Providers of Opt-In Email Lists

If you haven't already read it, see our page about Optin Email Lists. Before you get to the List of Opt-In Email List Providers below, take a moment and read the next two sections in order to protect yourself. There are plenty of scammers selling lists that aren't Opt-In Email Lists.

Caveats

Anti-spam: We at Words in a Row are of the anti-spam persuasion, which is one reason we provide this list of vendors of opt-in email lists. Contradictory as that may seem (we've been blasted by anti-spammers for participating at all in this industry) our reasoning is this: We want marketers to be able to locate lists that ARE opt-in, so that they aren't tempted by and don't ever buy email addresses harvested from websites by robots or in some other way gathered without permission.

This old article on SearchEnginePeople is still valid—it lists the Top 5 lies that Scammers tell New Email Marketers.

Practical Advice to Get a Refund

Always pay for email services by credit card. That way you have some slight recourse through your credit card company if you later believe that you have been cheated. If a company will not take a credit card as payment, it is one reason not to do business with them—they are making it harder for you to get a refund if you believe at some point down the line that you deserve one.

If you believe you have a valid complaint against a company that has sent out email (or direct mail) for you, take the direct approach to resolving any service problem. Speak plainly and try not to upset the people you are dealing with. But outline that you are willing to take this to their exectives if necessary, and if that doesn't handle it, to the BBB, to file a complaint with the Federal Trade Commission and if that doesn't handle it, your lawyer will file a lawsuit in federal court. That's a gradient approach that can get results.

Speak to the salesman from whom you bought the service, then their manager and their delivery personnel, then start climbing their organization hierarchy until the problem is resolved. Always take good notes during those telephone calls. Send letters documenting any agreements reached to resolve the problem, and send copies of those letters to the top brass of the organization so they know there is (or was) a problem and can see how it is being handled by their staff. Typically those lower down in an organization will try to hide any service problems from their own executives, so the actual people who can handle your problem may not have any idea there IS a problem until they receive your certified letter.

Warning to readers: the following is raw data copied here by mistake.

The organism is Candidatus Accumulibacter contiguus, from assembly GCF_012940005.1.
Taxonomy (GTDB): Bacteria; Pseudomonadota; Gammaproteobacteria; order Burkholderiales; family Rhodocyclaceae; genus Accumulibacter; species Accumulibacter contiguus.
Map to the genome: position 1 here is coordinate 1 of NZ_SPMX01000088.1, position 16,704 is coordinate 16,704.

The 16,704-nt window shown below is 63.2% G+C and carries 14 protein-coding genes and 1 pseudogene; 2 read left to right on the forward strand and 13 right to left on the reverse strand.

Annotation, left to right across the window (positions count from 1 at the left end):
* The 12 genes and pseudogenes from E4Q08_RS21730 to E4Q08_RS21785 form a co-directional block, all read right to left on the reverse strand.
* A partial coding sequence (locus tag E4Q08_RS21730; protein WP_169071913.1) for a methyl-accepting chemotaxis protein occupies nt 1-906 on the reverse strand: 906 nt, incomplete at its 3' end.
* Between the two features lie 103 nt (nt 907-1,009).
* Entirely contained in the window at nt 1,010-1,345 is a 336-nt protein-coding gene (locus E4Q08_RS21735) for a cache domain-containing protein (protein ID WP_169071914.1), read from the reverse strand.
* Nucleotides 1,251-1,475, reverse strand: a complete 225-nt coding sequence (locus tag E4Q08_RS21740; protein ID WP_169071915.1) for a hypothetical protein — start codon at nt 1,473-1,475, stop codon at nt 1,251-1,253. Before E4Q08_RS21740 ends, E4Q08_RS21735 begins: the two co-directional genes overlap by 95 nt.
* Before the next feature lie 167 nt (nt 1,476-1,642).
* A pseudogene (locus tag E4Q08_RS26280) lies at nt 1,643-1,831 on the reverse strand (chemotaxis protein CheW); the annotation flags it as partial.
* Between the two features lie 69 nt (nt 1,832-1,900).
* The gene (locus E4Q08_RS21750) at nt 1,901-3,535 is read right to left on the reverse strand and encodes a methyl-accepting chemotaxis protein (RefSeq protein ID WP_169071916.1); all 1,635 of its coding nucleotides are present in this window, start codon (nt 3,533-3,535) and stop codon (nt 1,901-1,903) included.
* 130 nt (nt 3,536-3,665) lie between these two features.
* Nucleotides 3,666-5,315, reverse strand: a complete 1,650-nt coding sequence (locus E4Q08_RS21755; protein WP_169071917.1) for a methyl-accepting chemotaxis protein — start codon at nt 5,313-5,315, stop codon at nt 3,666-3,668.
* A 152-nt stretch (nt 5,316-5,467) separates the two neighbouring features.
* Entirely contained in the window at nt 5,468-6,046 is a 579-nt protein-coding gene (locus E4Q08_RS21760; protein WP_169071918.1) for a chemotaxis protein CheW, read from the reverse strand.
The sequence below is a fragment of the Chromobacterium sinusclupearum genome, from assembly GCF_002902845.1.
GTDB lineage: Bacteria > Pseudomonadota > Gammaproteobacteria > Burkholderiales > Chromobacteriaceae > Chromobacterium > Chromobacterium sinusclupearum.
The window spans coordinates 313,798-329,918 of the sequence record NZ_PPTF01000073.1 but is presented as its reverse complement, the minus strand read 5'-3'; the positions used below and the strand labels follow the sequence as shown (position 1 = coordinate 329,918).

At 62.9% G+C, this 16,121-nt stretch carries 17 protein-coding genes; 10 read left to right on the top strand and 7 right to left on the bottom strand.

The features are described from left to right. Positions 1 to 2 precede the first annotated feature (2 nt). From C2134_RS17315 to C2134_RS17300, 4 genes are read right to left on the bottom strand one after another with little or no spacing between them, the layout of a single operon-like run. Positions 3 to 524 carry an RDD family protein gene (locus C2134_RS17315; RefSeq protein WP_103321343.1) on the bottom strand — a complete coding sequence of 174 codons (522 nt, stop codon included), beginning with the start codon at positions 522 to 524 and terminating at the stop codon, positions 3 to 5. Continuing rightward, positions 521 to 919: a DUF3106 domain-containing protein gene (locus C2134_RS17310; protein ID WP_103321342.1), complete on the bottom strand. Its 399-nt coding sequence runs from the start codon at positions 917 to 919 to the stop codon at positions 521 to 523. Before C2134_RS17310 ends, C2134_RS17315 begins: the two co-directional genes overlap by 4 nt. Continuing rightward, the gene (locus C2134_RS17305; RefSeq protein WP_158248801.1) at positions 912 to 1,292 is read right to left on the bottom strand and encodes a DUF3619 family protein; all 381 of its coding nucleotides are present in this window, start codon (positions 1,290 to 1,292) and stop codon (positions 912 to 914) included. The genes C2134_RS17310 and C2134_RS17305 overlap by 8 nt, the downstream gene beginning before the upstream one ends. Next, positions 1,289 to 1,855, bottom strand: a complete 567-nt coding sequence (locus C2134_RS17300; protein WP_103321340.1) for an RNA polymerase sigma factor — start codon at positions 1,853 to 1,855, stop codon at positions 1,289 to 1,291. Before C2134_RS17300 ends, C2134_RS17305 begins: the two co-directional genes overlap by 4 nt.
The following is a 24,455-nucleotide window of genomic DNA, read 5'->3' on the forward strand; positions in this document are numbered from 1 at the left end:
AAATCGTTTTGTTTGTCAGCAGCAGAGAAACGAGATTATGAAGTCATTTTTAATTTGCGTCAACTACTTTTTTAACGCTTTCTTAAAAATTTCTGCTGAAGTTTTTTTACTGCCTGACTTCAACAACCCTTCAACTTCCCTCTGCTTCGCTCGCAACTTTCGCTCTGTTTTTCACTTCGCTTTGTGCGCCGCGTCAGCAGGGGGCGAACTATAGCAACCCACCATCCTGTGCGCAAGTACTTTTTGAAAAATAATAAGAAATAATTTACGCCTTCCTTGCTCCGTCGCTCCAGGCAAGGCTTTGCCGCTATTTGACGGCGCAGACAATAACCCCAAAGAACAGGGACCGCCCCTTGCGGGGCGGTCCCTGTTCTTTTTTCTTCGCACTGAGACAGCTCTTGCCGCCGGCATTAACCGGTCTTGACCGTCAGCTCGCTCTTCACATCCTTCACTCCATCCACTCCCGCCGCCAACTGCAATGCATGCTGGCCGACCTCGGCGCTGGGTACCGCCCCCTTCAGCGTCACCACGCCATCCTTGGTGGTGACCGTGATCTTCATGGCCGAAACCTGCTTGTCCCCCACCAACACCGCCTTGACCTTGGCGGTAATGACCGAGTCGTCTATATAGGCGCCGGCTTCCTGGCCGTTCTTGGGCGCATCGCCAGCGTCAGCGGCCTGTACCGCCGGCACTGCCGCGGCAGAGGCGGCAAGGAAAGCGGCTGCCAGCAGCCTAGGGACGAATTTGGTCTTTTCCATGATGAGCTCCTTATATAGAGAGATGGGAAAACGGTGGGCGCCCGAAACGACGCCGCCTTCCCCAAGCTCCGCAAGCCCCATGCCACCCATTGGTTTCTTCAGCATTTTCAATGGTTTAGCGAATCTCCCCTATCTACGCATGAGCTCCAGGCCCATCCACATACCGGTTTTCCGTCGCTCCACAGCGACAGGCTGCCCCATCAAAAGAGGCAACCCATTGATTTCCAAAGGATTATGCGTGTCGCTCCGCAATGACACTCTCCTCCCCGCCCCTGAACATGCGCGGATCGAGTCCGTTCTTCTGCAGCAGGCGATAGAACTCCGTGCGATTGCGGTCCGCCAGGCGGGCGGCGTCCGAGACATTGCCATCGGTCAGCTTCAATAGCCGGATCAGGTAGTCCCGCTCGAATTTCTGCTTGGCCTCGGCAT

If no joy comes from that approach, then the top brass IS the problem and you should contact the Better Business Bureau—BBB - File a Complaint. Although you'd think the Direct Marketing Association—DMA (part of the Association of National Advertisers)—would be helpful, in my experience they probably will not be much help. They are a trade organization organized to support mailing companies, not consumers.

You can file a complaint with the Federal Trade Commission (FTC) as well. Here's the FTC's advice on what to do if you were scammed.

And don't forget that real two-way communication, where both parties actually sit still and listen to each other, is a tremendous solvent. In my experience, real two-way communication will resolve almost any business dispute, even those where parties are yelling at each other.

But also remember that some sales offers just don't work and it is not always the fault of the mailing list company. So be prepared to use different parts of the same list to test your offers so you can find one offer that works well for you. To see how this has been done for more than 100 years, read the classic book, Scientific Advertising by Claude C. Hopkins. The book is usually available through Amazon, and you can sometimes find it through Powells Used Book Store, or aLibris (both of those are great online bookstores).

Also be aware that most of these companies listed below have a $1000.00 minimum order.

Please note well: We DO NOT offer list brokerage services—this page is maintained for our own reference and available to the general public as a courtesy only. Please DO NOT send requests for us to locate specific lists for you. Instead, use this directory to contact the companies listed here and do your own research to find what you seek.

Optin Email List Providers

We make no claims or recommendations about any of these companies. Caveat Emptor!* Having maintained this list for over 20 years now, we can safely say that these companies come and go with alarming frequency.

How to use this page? Use the contact information below to send an email to each relevant individual company requesting the opt-in email list you want. Or use the phone numbers below to call them to speak with real humans.

If you know of any other brokers of opt-in email lists who should be included above, please let me know. I'll be happy to add them.

I hope this listing has been of use to you -- feel free to send me your comments. Note: I do not find lists for people like you, who are visiting this page. If you need a specific list, do the research yourself: visit the websites, email the people listed above, or call the resources listed and make the effort yourself to find what you need. That's why this page is made available to the general public. Good hunting!

~~ Jere Matlock

* Caveat Emptor is an old Latin expression meaning "Buyer Beware!" In other words, always protect yourself when dealing with these companies. We make no claims as to their reliability or trustworthiness.





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